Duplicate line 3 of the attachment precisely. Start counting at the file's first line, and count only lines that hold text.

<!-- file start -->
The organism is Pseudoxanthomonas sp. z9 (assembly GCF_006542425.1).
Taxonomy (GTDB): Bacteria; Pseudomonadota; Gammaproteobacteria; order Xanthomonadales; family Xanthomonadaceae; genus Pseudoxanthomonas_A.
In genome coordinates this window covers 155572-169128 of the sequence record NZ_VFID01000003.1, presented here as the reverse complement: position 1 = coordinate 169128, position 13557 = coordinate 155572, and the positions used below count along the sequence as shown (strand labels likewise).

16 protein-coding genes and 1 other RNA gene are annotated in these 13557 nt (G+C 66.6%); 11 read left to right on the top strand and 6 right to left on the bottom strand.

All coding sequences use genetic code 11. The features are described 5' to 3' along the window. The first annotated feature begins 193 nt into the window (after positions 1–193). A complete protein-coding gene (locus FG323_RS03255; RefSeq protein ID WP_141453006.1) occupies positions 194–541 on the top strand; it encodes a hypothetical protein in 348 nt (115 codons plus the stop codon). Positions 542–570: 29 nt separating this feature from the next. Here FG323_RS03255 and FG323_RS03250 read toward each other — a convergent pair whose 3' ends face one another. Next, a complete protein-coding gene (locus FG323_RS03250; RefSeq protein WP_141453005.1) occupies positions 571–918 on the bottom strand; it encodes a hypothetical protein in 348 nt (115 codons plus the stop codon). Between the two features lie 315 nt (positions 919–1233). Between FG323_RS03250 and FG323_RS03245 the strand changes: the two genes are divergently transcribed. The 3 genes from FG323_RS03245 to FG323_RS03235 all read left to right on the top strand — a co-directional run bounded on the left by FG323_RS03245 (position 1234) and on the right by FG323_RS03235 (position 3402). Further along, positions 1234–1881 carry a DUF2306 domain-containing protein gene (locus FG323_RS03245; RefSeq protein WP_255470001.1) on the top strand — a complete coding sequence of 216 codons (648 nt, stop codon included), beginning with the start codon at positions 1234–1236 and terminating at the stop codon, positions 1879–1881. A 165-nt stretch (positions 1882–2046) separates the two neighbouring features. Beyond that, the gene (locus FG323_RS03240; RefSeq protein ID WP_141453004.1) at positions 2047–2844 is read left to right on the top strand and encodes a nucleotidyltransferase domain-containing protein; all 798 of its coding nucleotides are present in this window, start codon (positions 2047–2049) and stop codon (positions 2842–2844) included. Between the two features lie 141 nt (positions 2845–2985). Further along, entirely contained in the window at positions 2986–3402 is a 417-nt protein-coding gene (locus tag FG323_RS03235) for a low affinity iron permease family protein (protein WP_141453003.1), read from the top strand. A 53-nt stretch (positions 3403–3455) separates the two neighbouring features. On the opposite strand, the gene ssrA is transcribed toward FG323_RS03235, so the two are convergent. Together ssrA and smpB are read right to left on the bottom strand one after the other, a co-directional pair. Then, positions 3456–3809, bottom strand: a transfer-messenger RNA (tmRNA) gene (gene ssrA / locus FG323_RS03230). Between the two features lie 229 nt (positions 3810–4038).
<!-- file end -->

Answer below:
In genome coordinates this window covers 155572-169128 of the sequence record NZ_VFID01000003.1, presented here as the reverse complement: position 1 = coordinate 169128, position 13557 = coordinate 155572, and the positions used below count along the sequence as shown (strand labels likewise).